Hellenistic Silver Bowl decorated with acanthus leaves and animal representations
Period: Hellenistic Greek, late 3rd-2nd Century B.C.
Material: Silver and Gilding
Dimensions: Height: 15.3 cm
Ex-Swiss private collection; American collection, New York.
The piece is intact. The gilding is in an excellent state of preservation, the acanthus leaves incised near the center are blackened. Traces of black oxidation partially cover the edge of the cup.
This extraordinary vessel was cast in a mold, while a large part of the decoration and final additions were cold-worked after casting (carvings, engravings, incisions); the elements in very high relief were made separately and soldered. The decorated zone is covered with thin gilding that perfectly adheres to the silver surface. The thickness of the silver is important and, when lifting the cup, one is surprised by its impressive weight. The bowl is hemispherical and deep, with a slightly flared edge and a rounded lip; there are neither handles nor stem, nor foot, but the bottom of the vessel presents a beautiful six-petaled rosette carved in relief. The interior metal is perfectly smooth.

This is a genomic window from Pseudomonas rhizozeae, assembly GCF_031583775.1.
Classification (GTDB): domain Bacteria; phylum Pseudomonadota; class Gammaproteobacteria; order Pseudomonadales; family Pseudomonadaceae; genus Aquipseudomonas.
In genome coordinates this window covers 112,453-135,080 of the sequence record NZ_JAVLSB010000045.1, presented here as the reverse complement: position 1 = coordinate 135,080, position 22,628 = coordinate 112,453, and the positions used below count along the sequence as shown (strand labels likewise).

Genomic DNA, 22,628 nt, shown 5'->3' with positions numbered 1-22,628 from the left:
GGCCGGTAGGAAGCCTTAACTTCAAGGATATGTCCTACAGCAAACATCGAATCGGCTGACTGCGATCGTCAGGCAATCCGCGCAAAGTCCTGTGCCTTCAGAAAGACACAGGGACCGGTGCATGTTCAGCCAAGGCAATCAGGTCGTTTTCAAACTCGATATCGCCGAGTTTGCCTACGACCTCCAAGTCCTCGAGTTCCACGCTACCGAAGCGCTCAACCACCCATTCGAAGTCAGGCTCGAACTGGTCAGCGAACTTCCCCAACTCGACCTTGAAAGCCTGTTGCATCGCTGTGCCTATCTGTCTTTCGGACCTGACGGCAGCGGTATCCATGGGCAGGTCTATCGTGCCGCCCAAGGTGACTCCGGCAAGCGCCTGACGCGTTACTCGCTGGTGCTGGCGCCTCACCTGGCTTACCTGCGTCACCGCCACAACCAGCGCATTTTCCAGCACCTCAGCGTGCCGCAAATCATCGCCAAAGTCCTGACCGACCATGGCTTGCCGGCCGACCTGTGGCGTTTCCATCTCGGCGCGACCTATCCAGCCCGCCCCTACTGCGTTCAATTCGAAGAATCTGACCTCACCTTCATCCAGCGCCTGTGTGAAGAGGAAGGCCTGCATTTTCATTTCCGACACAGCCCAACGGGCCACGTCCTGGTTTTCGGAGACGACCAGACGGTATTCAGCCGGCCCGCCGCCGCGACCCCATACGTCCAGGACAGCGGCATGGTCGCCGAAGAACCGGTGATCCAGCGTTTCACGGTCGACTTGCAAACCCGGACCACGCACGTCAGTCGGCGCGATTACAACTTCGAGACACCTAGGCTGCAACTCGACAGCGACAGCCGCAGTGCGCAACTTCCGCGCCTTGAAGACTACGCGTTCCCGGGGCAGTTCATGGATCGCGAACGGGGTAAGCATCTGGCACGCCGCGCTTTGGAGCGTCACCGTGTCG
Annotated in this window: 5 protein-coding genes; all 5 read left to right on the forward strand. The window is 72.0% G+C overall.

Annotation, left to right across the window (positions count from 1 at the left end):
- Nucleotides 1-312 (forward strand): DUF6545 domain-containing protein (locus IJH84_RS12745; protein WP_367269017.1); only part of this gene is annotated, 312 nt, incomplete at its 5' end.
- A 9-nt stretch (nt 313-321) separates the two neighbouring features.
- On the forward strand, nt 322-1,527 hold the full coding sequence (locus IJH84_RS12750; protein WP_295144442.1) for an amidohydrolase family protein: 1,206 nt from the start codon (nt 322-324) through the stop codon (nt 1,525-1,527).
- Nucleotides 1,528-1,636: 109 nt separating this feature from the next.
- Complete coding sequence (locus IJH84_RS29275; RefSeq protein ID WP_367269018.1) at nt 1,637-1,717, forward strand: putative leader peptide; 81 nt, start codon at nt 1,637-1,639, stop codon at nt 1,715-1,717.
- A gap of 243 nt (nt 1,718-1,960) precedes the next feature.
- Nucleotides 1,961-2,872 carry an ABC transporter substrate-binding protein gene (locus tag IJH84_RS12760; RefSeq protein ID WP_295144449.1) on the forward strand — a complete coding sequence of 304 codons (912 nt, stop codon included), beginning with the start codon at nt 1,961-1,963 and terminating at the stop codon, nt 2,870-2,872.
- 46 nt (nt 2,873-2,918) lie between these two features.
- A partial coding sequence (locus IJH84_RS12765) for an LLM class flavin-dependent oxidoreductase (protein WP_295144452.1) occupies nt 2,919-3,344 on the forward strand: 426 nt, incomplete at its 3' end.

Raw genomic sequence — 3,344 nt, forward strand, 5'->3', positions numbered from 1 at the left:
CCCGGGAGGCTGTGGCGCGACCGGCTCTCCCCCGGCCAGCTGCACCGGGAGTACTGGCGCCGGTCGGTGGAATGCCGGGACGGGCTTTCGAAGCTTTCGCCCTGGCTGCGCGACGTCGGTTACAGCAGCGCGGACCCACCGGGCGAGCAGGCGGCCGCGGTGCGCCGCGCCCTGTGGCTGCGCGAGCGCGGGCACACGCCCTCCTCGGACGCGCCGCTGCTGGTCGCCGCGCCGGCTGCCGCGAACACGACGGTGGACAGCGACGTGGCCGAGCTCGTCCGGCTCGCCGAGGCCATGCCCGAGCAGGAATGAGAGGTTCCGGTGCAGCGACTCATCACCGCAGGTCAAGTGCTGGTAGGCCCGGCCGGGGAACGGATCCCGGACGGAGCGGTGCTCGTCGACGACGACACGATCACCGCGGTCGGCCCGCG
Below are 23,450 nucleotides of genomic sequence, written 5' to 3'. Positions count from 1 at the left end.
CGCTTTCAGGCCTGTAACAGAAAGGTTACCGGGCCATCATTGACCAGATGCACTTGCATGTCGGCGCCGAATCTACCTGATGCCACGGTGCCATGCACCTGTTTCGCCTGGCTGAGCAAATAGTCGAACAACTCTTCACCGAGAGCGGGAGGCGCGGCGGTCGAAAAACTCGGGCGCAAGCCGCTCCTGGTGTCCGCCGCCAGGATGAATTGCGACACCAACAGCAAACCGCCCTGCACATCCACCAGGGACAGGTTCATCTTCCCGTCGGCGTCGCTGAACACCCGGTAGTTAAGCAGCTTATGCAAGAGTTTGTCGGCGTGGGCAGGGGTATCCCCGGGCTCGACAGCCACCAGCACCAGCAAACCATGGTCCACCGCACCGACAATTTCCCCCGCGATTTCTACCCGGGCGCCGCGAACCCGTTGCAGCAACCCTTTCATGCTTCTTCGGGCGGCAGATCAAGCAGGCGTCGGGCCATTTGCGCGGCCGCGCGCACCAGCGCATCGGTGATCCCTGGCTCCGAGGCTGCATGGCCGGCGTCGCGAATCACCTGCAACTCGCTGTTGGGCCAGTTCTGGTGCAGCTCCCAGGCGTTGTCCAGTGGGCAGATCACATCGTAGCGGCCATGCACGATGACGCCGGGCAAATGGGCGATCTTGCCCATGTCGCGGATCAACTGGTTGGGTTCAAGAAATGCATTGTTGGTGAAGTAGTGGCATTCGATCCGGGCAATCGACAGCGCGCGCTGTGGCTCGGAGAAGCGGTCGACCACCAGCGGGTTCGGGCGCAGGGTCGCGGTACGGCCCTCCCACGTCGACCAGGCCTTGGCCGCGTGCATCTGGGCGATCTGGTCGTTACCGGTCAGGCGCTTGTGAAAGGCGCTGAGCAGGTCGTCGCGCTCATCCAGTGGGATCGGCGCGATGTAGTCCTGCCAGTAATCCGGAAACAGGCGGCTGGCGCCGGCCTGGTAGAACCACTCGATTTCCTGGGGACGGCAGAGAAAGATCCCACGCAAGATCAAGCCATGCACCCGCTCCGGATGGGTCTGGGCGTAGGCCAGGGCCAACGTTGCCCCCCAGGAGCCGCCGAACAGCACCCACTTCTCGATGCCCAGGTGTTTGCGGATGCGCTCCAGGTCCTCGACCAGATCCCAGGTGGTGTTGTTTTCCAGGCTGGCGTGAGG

The decoration is entirely comprised of the garland, which begins a few centimeters below the edge, and the base. By and large, the artisan followed a perfectly organized scheme, which observes a rigid and clear symmetry; one can nevertheless notice a nice touch of fantasy, thanks to the presence of the animals (a fox or a wolf, birds with spread or closed wings) incised on top of the decorated zone, just below the garland. The rest of the decoration is only based upon the vegetal kingdom. The composition is arranged into three wreaths of different types (especially acanthus leaves, the so-called Seleucid, with rounded edges), which spring from the central rosette and form a star. The surface of the leaves, whose contours are in relief, is decorated with vertical ribs and grooves (acanthus) or with half-circles resembling bird’s feathers. A splendid and rare detail – even for related silver cups – consists in the large acanthus leaves three-dimensional tip, completely detached from the container’s surface. Between the largest leaves, stems with circular flowers (rosettes), spirals and engraved small dots complement the decoration. Although these patterns can originally be found in the Near Eastern world, their arrangement and style are typically Greek. Besides the acanthus is the basic element of the so-called Corinthian architectural order, since it adorns the lower part of its capital. This shape (which also existed in gilded or mosaic glass) is similar to one of the most distinct classes of Hellenistic pottery, namely the so-called Megaran bowls: their decorative design has the same structure, with various vegetal motifs springing from a central rosette. This shape, especially attested to by silver examples, is of course very rarely made of metal; its pattern may be simply incised, in light relief, or, like here, in very high, almost modeled relief.